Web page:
Jurors at the Old Bailey took 10 hours and two minutes to find Sabbir Miah, of Newham in London, guilty of a single charge of disseminating a terrorist publication.
Before deliberating over the verdict, the jury was told Miah had five previous convictions for similar offences committed in 2016 and 2017.
Judge Anuja Dhir QC called for pre-sentence reports and adjourned sentencing to October 4.
The judge said the previous convictions were “highly relevant” for the pre-sentence reports.
“The very same day Mr Miah joined the group, he posted a video which could be viewed by anyone in the private group,” prosecutor Diana Wilson told the trial.
“The video includes a black flag that has been adopted by ISIS and is produced by Al Hayat media, who produce ISIS propaganda.
“It clearly is an [ISIS] publication which glorifies ISIS fighters and is intended to do so.”
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The English-speaking narrator made reference to a British fighter, Abu Abdullah Al Habashi, who died near the Syrian border town of Kobani, jurors heard.
The video prompted 23 reactions on Facebook and four comments, the court heard.
In response to one comment that he could not share the video, Miah replied: “It seems like the privacy settings has changed to private, bro.”
Following his arrest at a temporary address in London on November 2 last year, Miah commented: “It’s weird because I haven’t posted anything.”
Ms Wilson told how Miah had three convictions for distributing a terrorist publication relating to ISIS videos on an earlier Facebook account in 2016.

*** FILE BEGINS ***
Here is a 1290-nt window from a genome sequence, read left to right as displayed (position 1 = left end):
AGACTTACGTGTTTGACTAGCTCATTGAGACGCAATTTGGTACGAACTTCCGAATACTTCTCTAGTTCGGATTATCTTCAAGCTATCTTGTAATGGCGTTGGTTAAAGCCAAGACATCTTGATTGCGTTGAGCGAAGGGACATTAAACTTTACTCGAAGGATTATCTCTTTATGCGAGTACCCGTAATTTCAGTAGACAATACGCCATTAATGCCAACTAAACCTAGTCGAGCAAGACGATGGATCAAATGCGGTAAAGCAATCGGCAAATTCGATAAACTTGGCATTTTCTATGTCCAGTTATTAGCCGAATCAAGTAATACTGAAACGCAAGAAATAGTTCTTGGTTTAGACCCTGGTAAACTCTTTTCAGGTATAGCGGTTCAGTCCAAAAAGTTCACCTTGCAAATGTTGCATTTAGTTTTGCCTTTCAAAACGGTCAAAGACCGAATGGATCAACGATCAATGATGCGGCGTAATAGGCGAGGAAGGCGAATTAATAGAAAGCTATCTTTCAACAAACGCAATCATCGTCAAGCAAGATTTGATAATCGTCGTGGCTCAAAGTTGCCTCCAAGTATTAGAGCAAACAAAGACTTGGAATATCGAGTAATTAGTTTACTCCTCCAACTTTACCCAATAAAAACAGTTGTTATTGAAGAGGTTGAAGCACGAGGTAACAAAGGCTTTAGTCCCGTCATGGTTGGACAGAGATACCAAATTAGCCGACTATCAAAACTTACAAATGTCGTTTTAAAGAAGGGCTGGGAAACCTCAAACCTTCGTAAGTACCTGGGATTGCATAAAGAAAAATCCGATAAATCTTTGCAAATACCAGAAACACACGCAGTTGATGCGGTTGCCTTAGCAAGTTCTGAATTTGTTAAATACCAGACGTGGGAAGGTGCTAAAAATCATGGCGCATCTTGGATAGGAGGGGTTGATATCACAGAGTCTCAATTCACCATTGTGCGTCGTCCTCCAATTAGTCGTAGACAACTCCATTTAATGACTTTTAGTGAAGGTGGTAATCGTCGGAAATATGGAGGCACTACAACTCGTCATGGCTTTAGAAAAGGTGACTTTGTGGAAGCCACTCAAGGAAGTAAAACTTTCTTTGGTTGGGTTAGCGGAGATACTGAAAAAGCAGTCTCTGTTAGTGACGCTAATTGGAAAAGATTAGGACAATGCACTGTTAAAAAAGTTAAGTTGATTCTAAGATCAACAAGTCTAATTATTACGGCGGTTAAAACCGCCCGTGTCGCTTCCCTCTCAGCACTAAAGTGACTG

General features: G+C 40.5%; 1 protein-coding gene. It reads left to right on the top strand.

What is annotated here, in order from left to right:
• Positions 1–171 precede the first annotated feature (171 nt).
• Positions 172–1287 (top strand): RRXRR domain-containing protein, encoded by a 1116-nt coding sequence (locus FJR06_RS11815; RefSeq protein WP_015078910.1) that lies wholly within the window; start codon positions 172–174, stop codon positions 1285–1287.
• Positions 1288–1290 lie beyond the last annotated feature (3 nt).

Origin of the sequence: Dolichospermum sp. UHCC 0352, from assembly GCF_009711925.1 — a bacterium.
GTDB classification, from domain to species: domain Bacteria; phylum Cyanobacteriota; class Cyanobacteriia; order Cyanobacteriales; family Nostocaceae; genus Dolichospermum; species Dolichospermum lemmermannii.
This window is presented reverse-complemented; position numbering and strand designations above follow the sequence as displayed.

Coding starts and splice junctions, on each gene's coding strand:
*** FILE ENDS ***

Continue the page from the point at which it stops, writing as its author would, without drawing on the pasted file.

The court heard he had pleaded guilty to those offences.
After the verdict, Commander Richard Smith, who leads the Metropolitan Police’s counter-terrorism command, said: “Miah was clearly determined to seek out and share this extremist content online again, even in the knowledge that it could result in a further terrorism conviction.
“Terrorist propaganda is extremely damaging to those viewing it and to society as a whole, and we work hard with our partners to identify and arrest people like Miah, and to get this kind of harmful content removed from the internet.”
Nick Price, head of the Crown Prosecution Service’s special crime and counter-terrorism division, said: “After a thorough investigation by the counter-terrorism police, it was found that Miah had purposely posted a video to a private Facebook group which glorified terrorism.
“My team at the CPS proved that the contents of this video could encourage someone to commit terrorism offences and that Miah was at least aware of that risk.
“This is an extremely serious offence and I am pleased that the jury has found Miah guilty today.”